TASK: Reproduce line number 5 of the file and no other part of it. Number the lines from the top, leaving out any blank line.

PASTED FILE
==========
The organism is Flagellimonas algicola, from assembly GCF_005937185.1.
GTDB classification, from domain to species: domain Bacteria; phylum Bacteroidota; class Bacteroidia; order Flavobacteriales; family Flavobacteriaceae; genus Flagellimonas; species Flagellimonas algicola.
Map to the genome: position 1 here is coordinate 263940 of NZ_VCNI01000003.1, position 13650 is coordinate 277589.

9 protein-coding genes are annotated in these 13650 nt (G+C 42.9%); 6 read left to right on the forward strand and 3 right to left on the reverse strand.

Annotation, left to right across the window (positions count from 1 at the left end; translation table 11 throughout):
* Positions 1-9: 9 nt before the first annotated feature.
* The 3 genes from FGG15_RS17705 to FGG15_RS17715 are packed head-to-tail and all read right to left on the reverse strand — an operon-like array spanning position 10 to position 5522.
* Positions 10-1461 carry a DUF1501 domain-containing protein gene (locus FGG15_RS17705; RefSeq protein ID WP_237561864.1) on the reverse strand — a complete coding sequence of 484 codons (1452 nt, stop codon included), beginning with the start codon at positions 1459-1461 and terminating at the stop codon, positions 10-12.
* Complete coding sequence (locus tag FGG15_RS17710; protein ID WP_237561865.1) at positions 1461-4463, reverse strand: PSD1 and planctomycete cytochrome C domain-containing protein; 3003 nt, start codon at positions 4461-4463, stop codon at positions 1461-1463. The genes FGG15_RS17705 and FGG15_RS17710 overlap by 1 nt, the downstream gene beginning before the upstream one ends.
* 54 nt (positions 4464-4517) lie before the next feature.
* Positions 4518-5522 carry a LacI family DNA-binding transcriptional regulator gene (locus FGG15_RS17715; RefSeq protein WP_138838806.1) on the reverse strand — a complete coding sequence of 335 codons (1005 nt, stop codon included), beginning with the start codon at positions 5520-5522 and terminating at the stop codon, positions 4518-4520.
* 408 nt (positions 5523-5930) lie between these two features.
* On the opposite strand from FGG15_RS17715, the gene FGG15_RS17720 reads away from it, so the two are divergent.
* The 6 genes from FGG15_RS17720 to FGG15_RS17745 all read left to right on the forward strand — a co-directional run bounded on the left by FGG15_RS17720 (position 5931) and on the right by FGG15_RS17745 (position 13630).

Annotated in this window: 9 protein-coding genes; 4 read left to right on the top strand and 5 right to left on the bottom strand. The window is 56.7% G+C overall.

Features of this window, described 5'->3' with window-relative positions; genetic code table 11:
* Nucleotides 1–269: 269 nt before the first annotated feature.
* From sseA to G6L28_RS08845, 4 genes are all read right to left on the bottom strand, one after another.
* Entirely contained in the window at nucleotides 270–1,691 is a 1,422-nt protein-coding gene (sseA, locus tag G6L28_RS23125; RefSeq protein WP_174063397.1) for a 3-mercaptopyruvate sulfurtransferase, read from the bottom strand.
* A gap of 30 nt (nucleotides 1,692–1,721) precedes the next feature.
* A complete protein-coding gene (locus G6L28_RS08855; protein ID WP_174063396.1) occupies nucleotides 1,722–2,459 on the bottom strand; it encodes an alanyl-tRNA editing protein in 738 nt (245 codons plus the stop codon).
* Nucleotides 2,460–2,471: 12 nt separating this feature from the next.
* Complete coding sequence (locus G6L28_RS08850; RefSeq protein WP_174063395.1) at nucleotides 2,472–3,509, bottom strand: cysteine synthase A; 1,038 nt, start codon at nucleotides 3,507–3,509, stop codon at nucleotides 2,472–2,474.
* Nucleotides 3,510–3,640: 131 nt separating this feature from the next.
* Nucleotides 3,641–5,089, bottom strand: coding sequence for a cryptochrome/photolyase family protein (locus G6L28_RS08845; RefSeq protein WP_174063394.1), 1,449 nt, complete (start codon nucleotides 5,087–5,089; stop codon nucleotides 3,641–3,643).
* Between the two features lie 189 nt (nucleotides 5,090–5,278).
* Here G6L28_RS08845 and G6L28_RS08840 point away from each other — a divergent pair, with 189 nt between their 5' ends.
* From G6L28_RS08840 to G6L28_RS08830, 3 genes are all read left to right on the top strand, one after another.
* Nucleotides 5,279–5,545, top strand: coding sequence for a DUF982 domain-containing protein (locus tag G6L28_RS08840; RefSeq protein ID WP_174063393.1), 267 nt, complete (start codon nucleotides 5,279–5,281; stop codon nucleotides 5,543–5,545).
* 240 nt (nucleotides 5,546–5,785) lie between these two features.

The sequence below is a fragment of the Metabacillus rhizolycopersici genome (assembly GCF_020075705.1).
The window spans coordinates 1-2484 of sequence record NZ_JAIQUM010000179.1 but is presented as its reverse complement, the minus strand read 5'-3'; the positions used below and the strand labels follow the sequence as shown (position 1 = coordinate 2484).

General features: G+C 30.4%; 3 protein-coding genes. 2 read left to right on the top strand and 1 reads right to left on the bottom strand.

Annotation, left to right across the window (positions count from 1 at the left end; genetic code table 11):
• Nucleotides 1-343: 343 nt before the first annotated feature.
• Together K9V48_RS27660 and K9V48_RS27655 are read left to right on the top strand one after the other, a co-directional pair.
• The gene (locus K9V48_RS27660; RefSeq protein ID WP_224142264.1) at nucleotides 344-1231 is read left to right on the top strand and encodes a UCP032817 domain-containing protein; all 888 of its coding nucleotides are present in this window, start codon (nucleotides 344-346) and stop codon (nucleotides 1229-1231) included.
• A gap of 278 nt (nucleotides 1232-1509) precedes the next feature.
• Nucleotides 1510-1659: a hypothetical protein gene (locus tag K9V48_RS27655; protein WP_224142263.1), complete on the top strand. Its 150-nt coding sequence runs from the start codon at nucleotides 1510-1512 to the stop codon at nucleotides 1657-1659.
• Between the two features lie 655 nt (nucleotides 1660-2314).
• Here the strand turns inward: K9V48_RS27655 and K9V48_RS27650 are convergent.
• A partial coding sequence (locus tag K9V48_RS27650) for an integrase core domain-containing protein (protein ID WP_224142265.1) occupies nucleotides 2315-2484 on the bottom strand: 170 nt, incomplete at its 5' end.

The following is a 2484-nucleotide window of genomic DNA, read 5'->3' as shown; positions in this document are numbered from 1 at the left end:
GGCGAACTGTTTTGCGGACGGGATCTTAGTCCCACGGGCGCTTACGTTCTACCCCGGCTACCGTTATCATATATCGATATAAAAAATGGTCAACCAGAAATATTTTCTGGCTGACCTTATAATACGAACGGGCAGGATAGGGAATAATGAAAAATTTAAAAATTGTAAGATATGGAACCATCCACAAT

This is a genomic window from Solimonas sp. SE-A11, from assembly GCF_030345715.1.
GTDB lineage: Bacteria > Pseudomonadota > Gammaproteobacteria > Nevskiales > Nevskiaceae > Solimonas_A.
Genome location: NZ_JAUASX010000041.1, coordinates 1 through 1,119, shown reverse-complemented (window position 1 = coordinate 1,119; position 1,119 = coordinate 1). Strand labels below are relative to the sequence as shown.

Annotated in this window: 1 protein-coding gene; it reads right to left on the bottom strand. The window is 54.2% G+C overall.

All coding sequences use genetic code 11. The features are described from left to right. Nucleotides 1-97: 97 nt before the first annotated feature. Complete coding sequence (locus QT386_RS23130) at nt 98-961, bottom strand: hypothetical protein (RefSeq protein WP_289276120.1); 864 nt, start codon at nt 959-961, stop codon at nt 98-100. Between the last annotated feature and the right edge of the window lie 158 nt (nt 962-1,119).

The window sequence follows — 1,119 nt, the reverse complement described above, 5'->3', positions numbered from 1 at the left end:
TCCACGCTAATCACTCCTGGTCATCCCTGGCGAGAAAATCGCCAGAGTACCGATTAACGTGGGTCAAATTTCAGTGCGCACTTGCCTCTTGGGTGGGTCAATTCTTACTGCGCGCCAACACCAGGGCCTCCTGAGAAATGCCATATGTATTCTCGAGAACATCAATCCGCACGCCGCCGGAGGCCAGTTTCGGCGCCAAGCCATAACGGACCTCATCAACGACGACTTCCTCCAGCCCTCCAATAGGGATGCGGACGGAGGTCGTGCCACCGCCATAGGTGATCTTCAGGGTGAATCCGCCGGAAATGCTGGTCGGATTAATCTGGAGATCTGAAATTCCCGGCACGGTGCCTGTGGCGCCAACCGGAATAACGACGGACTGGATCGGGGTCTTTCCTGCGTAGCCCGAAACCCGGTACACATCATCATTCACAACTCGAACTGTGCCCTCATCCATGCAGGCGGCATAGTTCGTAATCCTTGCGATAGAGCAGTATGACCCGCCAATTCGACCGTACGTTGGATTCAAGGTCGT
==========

Annotation, left to right across the window (positions count from 1 at the left end; translation table 11 throughout):